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News and Opinions about MS, Health & Disability

Choosing the right wheelchair for your needs

on April 26, 2016

invacare-mirage-396x266_edited product-list-xs2-alum-w300h330               Left, a standard non-folding electric wheelchair and, right, a self-propelling manual chair.

To walk no further than 10 to 15 yards, the way multiple sclerosis affects me means that a walking stick or a cane is required. At the end of that, I need to sit and take a break. And even that short distance cannot be repeated over and over again.

So, you probably won’t be surprised to learn that a wheelchair is required if I need to move any greater distance than those few yards. But choosing the right wheelchair is not as easy as it might first appear as the choice is enormous.

The choice is extremely personal as the chair must suit your own individual needs.

In my case, it started off with a self-propelled manual chair, the type with the large rear wheels that are designed to be pushed by the wheelchair user. However, there was a problem that really should have anticipated. Multiple sclerosis has taken away most of the strength and dexterity of the left side of my body and so using both hands to propel the wheelchair is impossible. Going around in left hand circles? No problem there. Going straight or turning right? Forget it.

So a manual chair, for me, means the presence of a carer – a role lovingly performed by my wife, Lisa, with no complaints. But independence? Forget it.

An electric wheelchair was suggested and freedom of movement and independence was restored. Well, restored  up to a point.

You see, using it from home is no problem but if you want to use it elsewhere the electric chair has to be loaded into a car and unloaded at the other end and visa versa for the return trip. And, because of its size, it won’t fit in a normal car. I have a seven-seater MPV (or minivan) to carry mine.

bpdp06 foldedNow, though, lightweight folding electric chairs have started to become more widely known and are a fraction of the weight of traditional models, can be folded in seconds with batteries still on board, and simply lifted in and out of a standard car.

They are just fantastic and I am looking forward to being able to get one.

bpdp06From checking out the market, I’d say that Better Products for Disabled People (BPDP) is offering one of the best deals at the moment. It has two chairs to choose between and many different colours. The prices are reasonable, with the smaller one at £1758.50 [GBP] (seat width 400mm, weight 25kg and capacity 120kg) and the larger one at £1938.51 (seat 480mm, weight 27kg and capacity 180kg) – and that includes free delivery anywhere in the world.

 

http://better-products-for-disabled-people.myshopify.com/

 

 

 


9 Responses to “Choosing the right wheelchair for your needs”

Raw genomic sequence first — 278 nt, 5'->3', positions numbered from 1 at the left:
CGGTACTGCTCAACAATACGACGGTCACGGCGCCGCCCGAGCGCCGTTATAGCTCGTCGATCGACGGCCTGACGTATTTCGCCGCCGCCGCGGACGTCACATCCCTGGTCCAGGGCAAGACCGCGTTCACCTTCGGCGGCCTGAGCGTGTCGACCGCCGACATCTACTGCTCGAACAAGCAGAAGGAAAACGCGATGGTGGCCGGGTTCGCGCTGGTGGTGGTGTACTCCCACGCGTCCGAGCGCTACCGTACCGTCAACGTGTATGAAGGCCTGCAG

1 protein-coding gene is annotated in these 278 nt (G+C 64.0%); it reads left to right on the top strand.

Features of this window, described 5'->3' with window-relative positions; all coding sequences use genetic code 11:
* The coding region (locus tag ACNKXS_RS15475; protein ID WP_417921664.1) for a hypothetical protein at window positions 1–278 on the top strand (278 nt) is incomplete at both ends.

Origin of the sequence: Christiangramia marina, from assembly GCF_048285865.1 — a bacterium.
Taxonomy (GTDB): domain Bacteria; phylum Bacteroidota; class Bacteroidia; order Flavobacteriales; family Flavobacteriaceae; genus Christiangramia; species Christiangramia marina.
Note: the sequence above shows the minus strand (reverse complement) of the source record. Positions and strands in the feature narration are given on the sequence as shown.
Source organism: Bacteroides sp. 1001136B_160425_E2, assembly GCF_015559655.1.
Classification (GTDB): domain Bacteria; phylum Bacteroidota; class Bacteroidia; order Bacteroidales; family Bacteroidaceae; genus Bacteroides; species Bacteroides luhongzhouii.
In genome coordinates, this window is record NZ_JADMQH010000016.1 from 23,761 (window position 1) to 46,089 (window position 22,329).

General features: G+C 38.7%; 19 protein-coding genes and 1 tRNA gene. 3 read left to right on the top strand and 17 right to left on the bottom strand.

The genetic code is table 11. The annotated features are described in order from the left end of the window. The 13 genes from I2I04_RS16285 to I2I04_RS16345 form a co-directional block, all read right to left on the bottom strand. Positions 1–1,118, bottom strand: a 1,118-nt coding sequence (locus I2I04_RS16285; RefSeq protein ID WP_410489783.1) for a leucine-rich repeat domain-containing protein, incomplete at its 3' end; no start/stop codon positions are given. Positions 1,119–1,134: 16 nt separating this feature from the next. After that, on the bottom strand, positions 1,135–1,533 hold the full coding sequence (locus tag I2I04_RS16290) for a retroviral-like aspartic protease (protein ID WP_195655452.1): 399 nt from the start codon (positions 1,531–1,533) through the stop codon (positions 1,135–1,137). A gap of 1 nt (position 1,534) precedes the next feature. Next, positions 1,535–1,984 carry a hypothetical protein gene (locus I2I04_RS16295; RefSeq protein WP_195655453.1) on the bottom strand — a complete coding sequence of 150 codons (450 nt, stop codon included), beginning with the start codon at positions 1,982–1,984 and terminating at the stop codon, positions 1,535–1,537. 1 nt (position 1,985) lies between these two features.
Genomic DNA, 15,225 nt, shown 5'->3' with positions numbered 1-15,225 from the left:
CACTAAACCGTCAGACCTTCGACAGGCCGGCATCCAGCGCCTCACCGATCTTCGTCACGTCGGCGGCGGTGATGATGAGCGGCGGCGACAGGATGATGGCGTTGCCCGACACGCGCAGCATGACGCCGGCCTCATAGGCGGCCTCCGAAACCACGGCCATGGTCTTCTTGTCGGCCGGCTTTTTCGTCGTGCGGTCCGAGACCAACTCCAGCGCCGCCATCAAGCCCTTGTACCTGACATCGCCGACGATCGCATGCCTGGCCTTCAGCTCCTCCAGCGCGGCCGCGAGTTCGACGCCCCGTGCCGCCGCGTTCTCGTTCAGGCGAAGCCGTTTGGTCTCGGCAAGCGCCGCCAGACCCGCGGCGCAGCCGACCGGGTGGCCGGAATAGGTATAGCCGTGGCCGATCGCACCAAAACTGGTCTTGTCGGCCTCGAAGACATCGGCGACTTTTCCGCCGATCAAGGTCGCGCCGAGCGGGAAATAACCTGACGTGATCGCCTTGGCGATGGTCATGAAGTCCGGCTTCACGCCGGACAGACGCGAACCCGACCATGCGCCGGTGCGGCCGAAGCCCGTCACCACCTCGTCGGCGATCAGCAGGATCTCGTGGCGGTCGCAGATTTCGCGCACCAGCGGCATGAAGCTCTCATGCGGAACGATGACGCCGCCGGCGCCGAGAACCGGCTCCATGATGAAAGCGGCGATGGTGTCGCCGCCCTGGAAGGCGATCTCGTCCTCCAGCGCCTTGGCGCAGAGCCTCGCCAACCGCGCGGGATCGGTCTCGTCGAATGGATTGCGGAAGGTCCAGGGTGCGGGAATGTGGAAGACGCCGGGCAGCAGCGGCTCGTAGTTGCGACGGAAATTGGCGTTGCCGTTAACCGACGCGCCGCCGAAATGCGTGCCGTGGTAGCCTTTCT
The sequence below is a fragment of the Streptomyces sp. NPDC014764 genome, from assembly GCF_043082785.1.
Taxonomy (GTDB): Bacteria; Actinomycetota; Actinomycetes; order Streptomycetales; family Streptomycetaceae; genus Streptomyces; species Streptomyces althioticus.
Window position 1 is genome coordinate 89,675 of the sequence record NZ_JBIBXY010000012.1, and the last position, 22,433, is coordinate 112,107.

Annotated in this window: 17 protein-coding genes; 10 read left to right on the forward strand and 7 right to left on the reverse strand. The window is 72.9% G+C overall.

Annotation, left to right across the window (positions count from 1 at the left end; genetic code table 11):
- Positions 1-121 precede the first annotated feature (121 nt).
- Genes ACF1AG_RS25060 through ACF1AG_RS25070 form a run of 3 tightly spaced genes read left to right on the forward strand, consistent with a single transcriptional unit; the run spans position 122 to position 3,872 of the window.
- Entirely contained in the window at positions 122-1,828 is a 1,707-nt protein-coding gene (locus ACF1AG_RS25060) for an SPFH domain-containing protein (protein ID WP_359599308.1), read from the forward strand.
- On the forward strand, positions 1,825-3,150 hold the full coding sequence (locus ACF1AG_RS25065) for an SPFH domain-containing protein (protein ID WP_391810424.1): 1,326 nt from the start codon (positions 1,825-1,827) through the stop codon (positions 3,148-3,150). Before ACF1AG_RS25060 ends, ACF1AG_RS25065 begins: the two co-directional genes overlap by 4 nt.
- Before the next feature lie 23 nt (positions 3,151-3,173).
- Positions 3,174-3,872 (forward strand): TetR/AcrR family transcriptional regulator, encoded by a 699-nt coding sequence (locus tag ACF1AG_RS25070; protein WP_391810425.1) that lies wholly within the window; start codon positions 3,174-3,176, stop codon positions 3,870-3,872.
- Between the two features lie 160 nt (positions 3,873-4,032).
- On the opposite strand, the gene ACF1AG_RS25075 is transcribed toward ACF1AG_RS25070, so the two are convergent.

1. Susan Burke says:

    Interesting blog , thank you . Took me ages to swallow my pride and use a stick , but then it got as I’d no choice . Now the time has come when I’m going to have to use a chair . As it is now I’m in pain on walking and before and after 10metres it hurts and can not go on and can’t get back . So it’s either stop in or take the ruddy thing . I was thinking of a mobility scooter too , but after reading a past blog of yours , I’d be worried the battery would run out ! The electric fold up chair looks great , don’t like the colour lol , never seen one before . Thanks for the blogs , I read them all .

    • ian0811 says:

      Thank you for your kind words. Don’t worry about colours, there are plenty to choose from. If you go to the BPDP site, you’ll be able to see them all.

  2. Nan says:

    I hope you find your chair helpful. I have MS too and can’t walk too far with my crutches without resting. I just got a GRIT chair from here in the US. It is a mountain bike based chair for off road use, using levers for propulsion. I use forearm crutches most of the time and just want to be able to get out and be in the outdoors.

  3. Gillian Cunningham Wright says:

    Hello
    I just wanted to thank you for this post. My husband has relapsing remitting MS and has lost the power in his left side like you. He is just at the difficult stage where he can hardly manage on two sticks. Our Occ Therapist got him a wheelchair but it is huge and heavy. We can’t lift it our put it in our car.

    This electric chair looks amazing and could be the solution to giving him back some independence. We just need to start saving up for it.

    Thank you again.

    Gill

    • ian0811 says:

      Hi Gill, I am so pleased that my blog may have helped you. If you are interested in a scooter instead of a chair, the Better Products for Disabled People company has today launched its new foldable scooter. It’s on the company website. I think chairs are more comfortable and can be operated by one hand. Also, if needed, you can use a chair indoors. Whatever you decide, I wish you both well.

      • Gillian Cunningham Wright says:

        Hi Ian
        Thank you for your well wishes. I wonder if you might be good enough to post a review of the electric chair if you get one. I would be very interested to hear what you think about it and how enabling it might be.
        Best wishes
        Gill

  4. Michael says:

    Great blog and a fold able electric chair does sound like the proper choice for you.
    However for people in your situation that could benefit from the exercise a manual chair provides. There are manual chairs available that are designed and configured to be operated one handed. Others may want to research this a bit prior to the purchase of an electric chair.

  5. Cheryl westwell says:

    I love both chairs

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